However, like all types of sport fighting, MMA was built by practitioners who favored one style of fighting over another. The invention of MMA is credited largely to the Gracie family, bringing their Vale Tudo experience to the States and defeating other traditional practitioners simply by exposing that relatively no one trained extensively in grappling. Those who dominate the cage today largely come from grappling backgrounds, because that's how the rules are designed. One can compensate for lack of striking ability by taking down their opponent and submitting them at a range where they don't have to be concerned about their glass jaw. Ronda Rousey was an excellent example of this. While she deserves full credit for paving the way for women's MMA, the world was exposed to the flaws in her fighting ability and she was knocked out. Quickly.
But what truly bothers me about MMA's claim to be as real as it gets is that their statement couldn't be farther from the truth. It'll never be as real as it gets until someone brings a gun to a knife fight. What MMA does really well is train you to calculate your opponent over several rounds, and if you can't out-strike them you take them down and fight for a dominant position where you'll be able to "ground and pound" or submit them to win the fight. Well, while you're rolling around on the floor, your opponent forgot to mention his buddies sitting at the bar who are now trying to stomp your head in or cracking bar stools across your back. He also didn't tell you about the pocket knife he had tucked away, and while you were transitioning into your spider guard, he pulls it out and stabs you until you look like a cheese grater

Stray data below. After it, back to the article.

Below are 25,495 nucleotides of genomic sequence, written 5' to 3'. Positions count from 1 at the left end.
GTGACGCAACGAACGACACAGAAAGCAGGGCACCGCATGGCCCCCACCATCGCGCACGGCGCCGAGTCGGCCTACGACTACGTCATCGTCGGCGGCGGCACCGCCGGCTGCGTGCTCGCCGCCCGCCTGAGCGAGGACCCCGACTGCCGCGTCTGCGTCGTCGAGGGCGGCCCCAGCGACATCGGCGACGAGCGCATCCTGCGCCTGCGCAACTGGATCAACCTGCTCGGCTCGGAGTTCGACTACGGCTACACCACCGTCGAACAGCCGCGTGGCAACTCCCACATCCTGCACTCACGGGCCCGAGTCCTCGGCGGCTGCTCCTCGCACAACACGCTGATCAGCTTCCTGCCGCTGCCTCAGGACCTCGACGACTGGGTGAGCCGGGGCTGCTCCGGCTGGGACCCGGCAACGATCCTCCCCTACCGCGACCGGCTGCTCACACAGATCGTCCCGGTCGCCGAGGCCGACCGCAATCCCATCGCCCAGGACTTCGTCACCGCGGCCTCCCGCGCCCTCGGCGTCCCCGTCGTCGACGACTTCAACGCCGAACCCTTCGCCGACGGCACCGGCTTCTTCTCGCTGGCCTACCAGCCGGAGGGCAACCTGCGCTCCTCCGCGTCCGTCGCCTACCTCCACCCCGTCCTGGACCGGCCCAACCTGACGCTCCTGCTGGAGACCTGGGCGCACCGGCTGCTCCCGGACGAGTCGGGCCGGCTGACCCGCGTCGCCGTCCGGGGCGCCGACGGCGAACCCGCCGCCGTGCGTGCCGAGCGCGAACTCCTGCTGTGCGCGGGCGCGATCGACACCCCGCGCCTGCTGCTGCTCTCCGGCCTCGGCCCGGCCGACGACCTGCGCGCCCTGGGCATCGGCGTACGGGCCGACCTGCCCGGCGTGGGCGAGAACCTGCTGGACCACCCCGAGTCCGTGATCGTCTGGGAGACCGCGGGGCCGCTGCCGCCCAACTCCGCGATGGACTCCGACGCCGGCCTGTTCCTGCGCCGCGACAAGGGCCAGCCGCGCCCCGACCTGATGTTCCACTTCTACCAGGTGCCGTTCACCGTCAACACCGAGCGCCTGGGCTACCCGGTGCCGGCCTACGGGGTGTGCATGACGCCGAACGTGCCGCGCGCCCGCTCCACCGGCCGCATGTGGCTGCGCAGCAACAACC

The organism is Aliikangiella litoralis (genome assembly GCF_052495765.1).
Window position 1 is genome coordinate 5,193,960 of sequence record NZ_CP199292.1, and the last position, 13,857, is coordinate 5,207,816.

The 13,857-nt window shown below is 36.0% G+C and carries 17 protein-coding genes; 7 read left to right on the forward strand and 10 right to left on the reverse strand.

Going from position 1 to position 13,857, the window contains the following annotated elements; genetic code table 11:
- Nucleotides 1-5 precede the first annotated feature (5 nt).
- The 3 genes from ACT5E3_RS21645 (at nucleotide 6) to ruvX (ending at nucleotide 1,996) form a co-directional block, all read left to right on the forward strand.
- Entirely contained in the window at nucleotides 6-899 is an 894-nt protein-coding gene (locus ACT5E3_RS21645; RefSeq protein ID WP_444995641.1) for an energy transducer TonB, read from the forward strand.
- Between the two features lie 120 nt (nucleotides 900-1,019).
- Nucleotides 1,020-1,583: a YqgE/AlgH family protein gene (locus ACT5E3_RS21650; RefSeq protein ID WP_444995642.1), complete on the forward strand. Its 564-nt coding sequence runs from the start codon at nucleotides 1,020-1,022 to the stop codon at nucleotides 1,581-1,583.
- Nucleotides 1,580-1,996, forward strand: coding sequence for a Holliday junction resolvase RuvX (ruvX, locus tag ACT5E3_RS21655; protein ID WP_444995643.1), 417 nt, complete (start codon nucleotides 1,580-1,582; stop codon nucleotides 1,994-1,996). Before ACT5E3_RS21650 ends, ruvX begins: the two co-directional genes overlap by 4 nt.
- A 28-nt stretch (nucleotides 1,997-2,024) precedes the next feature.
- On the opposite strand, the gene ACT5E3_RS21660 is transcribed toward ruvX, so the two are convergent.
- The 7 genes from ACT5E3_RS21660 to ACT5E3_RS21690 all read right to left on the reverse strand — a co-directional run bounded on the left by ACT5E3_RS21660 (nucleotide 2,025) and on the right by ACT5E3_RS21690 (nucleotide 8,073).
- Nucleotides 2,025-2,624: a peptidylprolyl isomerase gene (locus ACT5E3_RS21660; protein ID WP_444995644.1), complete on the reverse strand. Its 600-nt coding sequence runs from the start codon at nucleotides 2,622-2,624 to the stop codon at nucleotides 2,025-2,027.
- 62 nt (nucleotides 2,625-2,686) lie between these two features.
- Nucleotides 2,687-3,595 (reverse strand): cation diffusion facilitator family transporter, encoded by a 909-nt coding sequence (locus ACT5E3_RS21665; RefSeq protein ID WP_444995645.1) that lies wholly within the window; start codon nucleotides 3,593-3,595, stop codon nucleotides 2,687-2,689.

MMA fighters are highly trained athletes that are skilled at their craft, but MMA teaches you how to fight an unarmed opponent of similar body weight within a confined rule set for an allotted time frame. But if MMA isn't realistic for self defense, surely no other sport fighting competition could be either, right? Not quite.